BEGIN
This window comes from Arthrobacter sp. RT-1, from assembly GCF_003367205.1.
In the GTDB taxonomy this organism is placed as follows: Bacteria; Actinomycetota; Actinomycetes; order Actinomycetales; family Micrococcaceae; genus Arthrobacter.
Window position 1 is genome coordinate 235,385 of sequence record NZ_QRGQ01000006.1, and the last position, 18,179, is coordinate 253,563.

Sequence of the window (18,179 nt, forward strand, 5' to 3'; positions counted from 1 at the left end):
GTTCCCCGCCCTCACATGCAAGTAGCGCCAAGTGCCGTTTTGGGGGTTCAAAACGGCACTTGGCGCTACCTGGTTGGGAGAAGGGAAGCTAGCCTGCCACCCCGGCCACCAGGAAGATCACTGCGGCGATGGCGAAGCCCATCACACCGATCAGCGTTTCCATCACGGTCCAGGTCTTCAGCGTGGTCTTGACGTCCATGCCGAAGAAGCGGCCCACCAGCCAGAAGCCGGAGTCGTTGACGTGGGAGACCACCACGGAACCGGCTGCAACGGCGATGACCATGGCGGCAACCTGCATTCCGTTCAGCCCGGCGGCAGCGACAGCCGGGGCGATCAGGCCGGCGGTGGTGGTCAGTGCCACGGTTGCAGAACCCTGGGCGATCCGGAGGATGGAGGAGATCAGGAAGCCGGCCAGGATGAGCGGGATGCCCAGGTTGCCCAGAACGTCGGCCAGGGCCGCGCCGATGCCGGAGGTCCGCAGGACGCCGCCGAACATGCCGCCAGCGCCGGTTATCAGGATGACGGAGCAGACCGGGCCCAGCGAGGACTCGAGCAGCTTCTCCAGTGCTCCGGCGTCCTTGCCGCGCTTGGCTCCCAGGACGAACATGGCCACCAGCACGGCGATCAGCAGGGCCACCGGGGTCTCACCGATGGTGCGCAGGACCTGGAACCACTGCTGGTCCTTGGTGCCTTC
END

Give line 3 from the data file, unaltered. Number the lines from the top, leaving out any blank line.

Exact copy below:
Window position 1 is genome coordinate 235,385 of sequence record NZ_QRGQ01000006.1, and the last position, 18,179, is coordinate 253,563.